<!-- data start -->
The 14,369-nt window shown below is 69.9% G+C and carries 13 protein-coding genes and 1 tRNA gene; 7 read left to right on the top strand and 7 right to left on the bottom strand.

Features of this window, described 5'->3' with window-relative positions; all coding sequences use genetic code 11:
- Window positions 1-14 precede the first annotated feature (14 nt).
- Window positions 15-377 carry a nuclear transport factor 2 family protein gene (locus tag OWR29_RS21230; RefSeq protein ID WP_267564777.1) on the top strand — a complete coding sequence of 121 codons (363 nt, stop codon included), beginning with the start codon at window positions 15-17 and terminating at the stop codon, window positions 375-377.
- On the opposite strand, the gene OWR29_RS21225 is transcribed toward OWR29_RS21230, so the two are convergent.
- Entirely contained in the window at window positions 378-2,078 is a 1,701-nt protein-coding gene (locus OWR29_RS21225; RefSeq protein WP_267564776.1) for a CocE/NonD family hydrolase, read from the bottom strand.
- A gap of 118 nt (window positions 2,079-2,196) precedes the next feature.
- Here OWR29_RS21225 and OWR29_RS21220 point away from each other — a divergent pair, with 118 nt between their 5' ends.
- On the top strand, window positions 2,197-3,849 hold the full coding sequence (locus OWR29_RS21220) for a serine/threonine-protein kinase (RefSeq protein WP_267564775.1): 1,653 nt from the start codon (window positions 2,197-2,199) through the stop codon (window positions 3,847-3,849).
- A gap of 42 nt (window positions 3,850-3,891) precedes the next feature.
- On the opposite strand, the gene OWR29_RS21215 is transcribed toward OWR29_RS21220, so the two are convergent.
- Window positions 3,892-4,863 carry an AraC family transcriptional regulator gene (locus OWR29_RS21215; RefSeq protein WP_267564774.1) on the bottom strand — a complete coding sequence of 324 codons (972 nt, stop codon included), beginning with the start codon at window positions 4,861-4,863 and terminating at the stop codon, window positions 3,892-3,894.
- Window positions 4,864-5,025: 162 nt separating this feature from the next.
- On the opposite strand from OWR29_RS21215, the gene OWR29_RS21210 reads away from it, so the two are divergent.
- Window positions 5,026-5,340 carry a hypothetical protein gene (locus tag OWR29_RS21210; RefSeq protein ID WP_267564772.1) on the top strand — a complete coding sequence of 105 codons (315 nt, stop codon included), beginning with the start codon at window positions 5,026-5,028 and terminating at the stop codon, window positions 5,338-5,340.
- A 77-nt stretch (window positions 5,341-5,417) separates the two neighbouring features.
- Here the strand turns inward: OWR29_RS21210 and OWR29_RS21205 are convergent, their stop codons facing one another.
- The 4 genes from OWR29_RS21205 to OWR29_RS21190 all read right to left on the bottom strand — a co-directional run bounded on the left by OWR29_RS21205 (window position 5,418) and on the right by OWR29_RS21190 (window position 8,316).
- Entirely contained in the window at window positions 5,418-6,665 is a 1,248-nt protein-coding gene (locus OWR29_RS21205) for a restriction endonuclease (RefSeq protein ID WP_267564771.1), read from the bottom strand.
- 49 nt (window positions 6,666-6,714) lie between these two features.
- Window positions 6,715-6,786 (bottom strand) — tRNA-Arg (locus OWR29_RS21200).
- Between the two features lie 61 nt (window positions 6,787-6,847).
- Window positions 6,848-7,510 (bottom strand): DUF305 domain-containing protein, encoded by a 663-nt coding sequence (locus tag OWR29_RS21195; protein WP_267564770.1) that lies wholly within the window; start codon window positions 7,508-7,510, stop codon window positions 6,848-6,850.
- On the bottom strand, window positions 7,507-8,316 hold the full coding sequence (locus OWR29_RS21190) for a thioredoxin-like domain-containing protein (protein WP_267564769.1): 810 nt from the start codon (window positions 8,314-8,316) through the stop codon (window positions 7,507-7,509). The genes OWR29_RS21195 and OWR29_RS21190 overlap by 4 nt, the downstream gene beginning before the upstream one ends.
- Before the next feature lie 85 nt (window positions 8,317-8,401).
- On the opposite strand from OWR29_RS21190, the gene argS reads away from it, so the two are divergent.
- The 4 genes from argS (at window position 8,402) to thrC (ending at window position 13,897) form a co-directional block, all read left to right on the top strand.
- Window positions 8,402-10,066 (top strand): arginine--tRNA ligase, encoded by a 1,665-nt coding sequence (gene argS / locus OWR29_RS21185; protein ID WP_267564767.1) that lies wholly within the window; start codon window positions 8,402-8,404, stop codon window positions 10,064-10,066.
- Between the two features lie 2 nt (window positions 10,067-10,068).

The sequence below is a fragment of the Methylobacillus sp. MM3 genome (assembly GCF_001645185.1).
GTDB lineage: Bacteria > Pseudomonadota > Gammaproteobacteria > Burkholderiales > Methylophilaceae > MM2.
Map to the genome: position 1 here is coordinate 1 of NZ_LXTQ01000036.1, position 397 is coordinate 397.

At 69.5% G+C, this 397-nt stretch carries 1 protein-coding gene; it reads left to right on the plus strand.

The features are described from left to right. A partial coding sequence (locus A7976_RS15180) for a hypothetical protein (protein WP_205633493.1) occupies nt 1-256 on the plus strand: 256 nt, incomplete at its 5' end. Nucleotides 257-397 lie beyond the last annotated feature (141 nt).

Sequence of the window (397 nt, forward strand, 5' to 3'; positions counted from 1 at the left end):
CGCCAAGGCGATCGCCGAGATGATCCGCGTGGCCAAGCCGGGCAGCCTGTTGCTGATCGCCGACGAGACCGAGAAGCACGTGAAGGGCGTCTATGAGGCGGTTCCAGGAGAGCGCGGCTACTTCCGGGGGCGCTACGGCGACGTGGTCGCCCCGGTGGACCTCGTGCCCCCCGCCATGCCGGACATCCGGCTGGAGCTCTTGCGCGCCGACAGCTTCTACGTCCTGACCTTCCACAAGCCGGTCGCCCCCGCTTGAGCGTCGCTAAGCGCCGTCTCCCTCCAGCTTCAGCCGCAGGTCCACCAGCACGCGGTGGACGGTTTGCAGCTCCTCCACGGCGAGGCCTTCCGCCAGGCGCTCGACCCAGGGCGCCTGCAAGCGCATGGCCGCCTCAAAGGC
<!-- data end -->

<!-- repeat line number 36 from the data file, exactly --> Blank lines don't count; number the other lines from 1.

CGCCAAGGCGATCGCCGAGATGATCCGCGTGGCCAAGCCGGGCAGCCTGTTGCTGATCGCCGACGAGACCGAGAAGCACGTGAAGGGCGTCTATGAGGCGGTTCCAGGAGAGCGCGGCTACTTCCGGGGGCGCTACGGCGACGTGGTCGCCCCGGTGGACCTCGTGCCCCCCGCCATGCCGGACATCCGGCTGGAGCTCTTGCGCGCCGACAGCTTCTACGTCCTGACCTTCCACAAGCCGGTCGCCCCCGCTTGAGCGTCGCTAAGCGCCGTCTCCCTCCAGCTTCAGCCGCAGGTCCACCAGCACGCGGTGGACGGTTTGCAGCTCCTCCACGGCGAGGCCTTCCGCCAGGCGCTCGACCCAGGGCGCCTGCAAGCGCATGGCCGCCTCAAAGGC